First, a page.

After spending an afternoon driving the hybrid Vonnen 911, I wanted to dive into the numbers. Instrumented testing would have been fun, but on a car like this, I really wanted to see the dyno numbers. Luckily, the Vonnen guys did, too, and so they invited me to join them for a day at the dyno shop.
To get you up to speed: The Vonnen system sticks a tiny electric motor in place of the flywheel, turning a stock, naturally-aspirated Porsche into a performance hybrid. The kit is intended to work on any 911, Boxster or Cayman built from 2012 to 2o16; Vonnen's prototype is a 991.1-generation 911 Carrera 2 with the PDK transmission.
For the sake of science, they brought along a fully stock 991.1 Carrera 2 PDK. We first ran that car for a baseline, to find out if, and by how much, the Vonnen Shadow Drive (VSD) affects power transmitted to the wheels when the hybrid system is turned off.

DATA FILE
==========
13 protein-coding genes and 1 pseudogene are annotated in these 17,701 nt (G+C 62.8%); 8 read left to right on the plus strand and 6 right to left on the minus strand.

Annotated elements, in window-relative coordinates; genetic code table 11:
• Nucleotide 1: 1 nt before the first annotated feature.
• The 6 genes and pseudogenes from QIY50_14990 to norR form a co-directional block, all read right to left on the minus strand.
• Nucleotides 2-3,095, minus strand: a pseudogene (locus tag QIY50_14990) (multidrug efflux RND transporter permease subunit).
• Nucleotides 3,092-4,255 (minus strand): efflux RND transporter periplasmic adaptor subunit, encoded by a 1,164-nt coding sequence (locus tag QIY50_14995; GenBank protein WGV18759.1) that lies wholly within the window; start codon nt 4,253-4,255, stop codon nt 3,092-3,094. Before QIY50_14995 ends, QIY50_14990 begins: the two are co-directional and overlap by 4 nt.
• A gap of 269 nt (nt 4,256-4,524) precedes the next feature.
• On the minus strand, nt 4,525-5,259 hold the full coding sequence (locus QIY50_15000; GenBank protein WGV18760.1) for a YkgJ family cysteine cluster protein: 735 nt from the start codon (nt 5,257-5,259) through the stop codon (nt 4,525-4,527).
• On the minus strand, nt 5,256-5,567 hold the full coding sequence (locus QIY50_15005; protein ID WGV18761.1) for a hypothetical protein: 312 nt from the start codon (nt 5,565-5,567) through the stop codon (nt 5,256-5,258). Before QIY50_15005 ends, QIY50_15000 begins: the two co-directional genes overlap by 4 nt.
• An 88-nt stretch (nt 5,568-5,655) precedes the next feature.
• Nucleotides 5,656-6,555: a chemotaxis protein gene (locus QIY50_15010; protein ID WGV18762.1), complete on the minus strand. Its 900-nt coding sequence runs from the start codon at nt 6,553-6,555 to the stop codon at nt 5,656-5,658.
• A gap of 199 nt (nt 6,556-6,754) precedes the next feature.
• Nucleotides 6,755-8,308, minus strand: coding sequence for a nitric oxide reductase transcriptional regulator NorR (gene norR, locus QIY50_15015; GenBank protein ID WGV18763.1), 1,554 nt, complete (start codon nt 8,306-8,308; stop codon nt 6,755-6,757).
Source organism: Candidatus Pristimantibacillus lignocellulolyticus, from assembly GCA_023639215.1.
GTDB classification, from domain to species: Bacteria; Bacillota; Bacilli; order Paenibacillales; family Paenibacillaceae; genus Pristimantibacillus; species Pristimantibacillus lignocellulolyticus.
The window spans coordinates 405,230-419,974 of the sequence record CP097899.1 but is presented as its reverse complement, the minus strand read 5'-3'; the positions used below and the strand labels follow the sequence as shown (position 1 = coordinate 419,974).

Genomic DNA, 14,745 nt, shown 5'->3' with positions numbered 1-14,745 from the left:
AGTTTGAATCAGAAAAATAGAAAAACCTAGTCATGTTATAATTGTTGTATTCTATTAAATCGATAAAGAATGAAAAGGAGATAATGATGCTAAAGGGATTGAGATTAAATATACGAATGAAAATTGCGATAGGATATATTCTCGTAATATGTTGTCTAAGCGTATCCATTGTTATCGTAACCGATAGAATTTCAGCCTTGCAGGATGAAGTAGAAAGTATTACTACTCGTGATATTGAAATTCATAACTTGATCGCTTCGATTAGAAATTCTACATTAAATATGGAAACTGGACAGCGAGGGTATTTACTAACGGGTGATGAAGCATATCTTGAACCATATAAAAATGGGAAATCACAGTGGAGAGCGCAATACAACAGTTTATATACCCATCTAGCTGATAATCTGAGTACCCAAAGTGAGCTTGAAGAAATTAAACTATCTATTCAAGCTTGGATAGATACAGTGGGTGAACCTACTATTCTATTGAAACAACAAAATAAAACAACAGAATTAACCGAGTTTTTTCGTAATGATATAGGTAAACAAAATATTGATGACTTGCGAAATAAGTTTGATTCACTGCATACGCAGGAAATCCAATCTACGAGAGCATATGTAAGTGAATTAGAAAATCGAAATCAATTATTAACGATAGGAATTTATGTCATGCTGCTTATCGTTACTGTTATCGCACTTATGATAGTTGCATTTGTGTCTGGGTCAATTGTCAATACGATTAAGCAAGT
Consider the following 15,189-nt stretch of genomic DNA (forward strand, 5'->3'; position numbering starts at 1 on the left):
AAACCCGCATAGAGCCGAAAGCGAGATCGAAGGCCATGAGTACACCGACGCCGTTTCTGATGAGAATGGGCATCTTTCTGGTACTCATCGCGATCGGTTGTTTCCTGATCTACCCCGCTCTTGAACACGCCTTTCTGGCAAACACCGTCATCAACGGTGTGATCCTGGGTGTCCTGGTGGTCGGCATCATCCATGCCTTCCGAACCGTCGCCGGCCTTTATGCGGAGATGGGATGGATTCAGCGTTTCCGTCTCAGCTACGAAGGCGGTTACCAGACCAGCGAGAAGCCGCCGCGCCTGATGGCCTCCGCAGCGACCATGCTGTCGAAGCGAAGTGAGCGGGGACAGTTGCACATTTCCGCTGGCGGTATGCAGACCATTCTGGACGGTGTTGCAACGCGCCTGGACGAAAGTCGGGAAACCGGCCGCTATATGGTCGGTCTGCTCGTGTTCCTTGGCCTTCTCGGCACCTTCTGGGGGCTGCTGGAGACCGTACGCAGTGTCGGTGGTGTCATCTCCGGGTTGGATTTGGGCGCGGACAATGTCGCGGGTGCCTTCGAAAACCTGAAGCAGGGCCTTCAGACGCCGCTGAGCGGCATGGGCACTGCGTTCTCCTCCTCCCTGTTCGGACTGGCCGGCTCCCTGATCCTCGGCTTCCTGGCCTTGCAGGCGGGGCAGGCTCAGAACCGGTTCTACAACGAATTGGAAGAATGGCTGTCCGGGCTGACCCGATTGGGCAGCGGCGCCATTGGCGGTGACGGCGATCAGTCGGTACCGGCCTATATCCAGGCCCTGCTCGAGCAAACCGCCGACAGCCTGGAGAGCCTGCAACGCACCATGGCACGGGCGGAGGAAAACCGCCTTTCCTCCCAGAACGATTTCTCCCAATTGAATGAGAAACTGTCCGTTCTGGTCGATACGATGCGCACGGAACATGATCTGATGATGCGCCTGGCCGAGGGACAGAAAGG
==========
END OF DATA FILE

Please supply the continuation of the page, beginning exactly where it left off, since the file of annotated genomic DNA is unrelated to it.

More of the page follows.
What we didn’t realize, initially, is that 991s are a pain to dyno. When both cars, each rated 350 hp at the engine, put less than 230 hp to the wheels, we realized something was wrong. Turns out the 991.1 has a "Rolling Test Mode" that needs to be activated using Porsche's diagnostic testing computer. Luckily, the Vonnen guys had one with them, and in the proper mode, we gained a lot of power.
The baseline pulls for both cars were still pretty weak, with the best being the Vonnen at 259 hp to the wheels. That implies that 35 percent of the engine’s output is being eaten up by losses in the transmission. Not only is that double the loss we’d expect to see, but also mathematically unlikely, since it would result in a top speed of just 170 mph, well short of the car’s claimed 178-mph max. Porsche doesn’t typically overstate its cars’ performance potential, so there was likely some sort of software limitation happening, either because the car knew it was on a dyno, or because it was running on California’s crappy 91-octane fuel. (Porsches are tuned to run on 93-octane unleaded fuel, which we cannot get in California.)